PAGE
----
Furthermore, Tudor also offered this reference with two different bracelets, either the Rolex Oyster reference 7836/0 with folded links and a classic folding clasp or the Rolex Oyster reference 9315/0 which is the same bracelet but with a “Fliplock” folding clasp and an extension link system.

According to Tudor, the brand replaced the 9401/0 with the reference 79090 in 1989. This is interesting because according to Rolex’s own internal documents, the 9401/0 is indicated as having been discontinued in 1980, so there is a discrepancy here.

The 79090 was available either in blue or black, with a matching bezel. This model had Mercedes-style hands and Tudor’s shield logo at 1 o’clock. Furthermore, the hour markers were no longer rectangular at 6 and 9 o’clock, but instead triangular.

Tudor presented the reference 79190 in 1995. This is the last Tudor Submariner reference to ever be produced. This reference was launched with a number of new changes and improvements, most notably a sapphire crystal with a Cyclops lens. The reference was available in blue or black versions. The bracelet was a three-link Oyster-type with the TUDOR logo. The 39 mm case diameter remained unchanged. 

Tudor Submariner models

  • Tudor Submariner 9401/0: 1975-1980 (1989 according to Tudor)
  • Tudor Submariner 94010: 1979-1986
  • Tudor Submariner 9091: 1975-1977
  • Tudor Submariner 79030: 1989-1994
  • Tudor Mini-Sub 94401: 1981-1986
  • Tudor Submariner 94400: 1979-1986
  • Tudor Submariner 9440/0: 1979-1980
  • Tudor Submariner 9411/0: 1973-1980
  • Tudor Submariner 79190A: 1996-1996
  • Tudor Submariner 79190: 1995-1996
  • Tudor Submariner 79190N: 1995-1996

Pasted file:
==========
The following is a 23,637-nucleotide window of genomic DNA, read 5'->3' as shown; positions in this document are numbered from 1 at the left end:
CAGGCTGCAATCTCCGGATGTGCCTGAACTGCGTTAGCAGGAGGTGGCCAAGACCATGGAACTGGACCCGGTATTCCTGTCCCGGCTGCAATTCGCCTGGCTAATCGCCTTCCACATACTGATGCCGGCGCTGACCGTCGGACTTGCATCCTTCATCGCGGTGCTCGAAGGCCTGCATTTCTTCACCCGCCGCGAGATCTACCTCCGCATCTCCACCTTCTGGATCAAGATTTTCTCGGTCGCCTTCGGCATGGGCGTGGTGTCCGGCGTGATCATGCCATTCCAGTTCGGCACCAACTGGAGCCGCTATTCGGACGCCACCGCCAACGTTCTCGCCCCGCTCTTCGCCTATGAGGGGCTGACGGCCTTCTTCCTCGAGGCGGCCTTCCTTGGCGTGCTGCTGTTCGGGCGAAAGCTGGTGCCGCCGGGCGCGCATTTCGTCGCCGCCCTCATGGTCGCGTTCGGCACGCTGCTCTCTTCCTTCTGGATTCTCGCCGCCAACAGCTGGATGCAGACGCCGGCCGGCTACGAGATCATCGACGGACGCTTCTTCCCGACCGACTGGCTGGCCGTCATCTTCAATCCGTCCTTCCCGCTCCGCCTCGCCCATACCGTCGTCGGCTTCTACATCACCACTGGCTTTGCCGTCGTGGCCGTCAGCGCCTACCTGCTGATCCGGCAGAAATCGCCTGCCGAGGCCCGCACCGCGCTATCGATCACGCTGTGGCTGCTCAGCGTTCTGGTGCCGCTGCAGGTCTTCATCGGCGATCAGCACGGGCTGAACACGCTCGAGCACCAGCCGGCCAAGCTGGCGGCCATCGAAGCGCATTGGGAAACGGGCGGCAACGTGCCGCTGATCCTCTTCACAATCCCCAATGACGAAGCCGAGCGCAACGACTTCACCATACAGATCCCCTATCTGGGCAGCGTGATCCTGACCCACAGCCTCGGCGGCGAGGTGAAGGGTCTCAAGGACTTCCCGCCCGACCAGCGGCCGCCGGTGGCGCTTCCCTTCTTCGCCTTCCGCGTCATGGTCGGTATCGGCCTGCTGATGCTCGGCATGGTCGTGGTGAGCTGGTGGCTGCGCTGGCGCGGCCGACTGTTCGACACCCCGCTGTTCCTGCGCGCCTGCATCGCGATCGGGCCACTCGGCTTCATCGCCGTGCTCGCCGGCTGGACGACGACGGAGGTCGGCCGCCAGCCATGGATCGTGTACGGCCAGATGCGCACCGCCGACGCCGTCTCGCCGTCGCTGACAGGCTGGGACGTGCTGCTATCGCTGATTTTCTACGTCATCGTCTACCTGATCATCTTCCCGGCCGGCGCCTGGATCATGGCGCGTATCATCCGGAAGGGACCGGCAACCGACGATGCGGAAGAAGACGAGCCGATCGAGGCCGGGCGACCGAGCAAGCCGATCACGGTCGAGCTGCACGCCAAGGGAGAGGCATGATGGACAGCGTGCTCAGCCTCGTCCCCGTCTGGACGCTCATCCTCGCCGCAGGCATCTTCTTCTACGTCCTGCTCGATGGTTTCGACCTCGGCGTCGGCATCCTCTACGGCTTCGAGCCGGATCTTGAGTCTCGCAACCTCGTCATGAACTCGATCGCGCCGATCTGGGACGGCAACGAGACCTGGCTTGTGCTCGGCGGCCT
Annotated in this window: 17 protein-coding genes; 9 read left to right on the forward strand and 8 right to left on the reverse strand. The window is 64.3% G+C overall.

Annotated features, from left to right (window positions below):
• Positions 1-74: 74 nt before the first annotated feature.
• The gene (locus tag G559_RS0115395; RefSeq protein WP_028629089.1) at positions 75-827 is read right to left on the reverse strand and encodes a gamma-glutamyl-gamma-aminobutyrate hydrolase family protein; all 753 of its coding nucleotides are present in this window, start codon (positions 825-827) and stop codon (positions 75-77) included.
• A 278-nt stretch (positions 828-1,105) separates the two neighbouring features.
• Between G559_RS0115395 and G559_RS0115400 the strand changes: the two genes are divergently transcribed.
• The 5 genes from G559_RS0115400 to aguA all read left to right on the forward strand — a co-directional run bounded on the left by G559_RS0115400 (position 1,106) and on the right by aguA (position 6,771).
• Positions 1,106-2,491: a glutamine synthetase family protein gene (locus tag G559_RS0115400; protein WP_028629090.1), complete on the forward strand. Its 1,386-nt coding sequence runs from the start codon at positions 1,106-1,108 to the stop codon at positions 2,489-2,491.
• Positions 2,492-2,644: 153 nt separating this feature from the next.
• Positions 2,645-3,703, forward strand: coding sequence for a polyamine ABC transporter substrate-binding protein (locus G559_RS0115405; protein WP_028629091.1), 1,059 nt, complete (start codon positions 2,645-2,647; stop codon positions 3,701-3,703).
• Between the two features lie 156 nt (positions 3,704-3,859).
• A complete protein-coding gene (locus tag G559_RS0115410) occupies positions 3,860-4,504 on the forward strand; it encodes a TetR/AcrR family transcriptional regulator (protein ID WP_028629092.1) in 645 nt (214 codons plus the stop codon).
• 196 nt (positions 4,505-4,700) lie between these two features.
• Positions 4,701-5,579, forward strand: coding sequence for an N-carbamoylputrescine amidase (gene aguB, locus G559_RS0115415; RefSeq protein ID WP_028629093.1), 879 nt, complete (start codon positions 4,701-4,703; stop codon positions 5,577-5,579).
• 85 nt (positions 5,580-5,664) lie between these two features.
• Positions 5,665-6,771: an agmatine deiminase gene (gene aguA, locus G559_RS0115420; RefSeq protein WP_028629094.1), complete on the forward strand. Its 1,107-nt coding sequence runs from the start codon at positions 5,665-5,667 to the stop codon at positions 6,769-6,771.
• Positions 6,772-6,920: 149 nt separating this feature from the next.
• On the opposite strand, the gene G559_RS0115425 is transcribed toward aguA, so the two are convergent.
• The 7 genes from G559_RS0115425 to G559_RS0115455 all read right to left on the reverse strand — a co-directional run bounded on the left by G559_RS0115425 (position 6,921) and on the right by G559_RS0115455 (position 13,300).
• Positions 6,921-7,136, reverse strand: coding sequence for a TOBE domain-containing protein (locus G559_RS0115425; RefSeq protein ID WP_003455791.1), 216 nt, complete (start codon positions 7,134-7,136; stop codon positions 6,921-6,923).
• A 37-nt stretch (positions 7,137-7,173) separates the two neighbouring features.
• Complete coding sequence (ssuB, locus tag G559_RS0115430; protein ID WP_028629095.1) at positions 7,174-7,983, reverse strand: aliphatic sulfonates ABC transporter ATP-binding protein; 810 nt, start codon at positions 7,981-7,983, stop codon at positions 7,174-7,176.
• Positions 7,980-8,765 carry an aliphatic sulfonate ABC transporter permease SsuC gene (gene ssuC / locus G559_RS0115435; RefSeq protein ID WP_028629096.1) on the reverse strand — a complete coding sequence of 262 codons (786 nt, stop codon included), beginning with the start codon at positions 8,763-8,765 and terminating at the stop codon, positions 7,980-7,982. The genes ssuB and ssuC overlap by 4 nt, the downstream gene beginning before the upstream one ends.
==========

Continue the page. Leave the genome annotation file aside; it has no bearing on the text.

• Tudor Lady-Sub 96090A: 1991-2001
  • Tudor Lady-Sub 96090B: 1991-2001
  • Tudor Lady-Sub 96090N: 1991-2001
  • Tudor Lady-Sub 96190A: 1998-2000
  • Tudor Lady-Sub 96190B: 1998-2000
  • Tudor Lady-Sub 96190N: 1998-2000
  • Tudor Lady-Sub 96190R: 1998-2000
  • Tudor Lady-Sub 96190V: 1998-2000
  • Tudor Lady-Sub 96093: 1991-2001
  • Tudor Submariner 75190N: 1995-2001
  • Tudor Submariner 75190B: 1995-2001
  • Tudor Submariner 75190A: 1995-2001
  • Tudor Submariner 75090: 1989-1994
  • Tudor Mini-Sub 73290V: 1998-2000
  • Tudor Mini-Sub 73290R: 1998-2000
  • Tudor Mini-Sub 73290N: 1998-2000
  • Tudor Mini-Sub 73290B: 1998-2000
  • Tudor Mini-Sub 73290A: 1998-2000
  • Tudor Mini-Sub 79190N: 1995-2001
  • Tudor Mini-Sub 79190B: 1995-2001
  • Tudor Mini-Sub 79190A: 1995-2001
  • Tudor Mini-Sub 73091: 1981-1994
  • Tudor Mini-Sub 73090: 1989-1994
  • Tudor Submariner 79090: 1989
  • Tudor Submariner 7922: 1954
  • Tudor Submariner 7923: 1955
  • Tudor Submariner 7924: 1958
  • Tudor Submariner 7928: 1959-1968
  • Tudor Submariner 7016: 1969
  • Tudor Submariner 7021: 1969
  • Tudor Submariner 76100: 1979-1988
  • Tudor Submariner 90910: 1977-1977
  • Tudor Submariner 76000: 1987-1988

Cover photo courtesy of Tudor.

Leave a Reply

Your email address will not be published. Required fields are marked *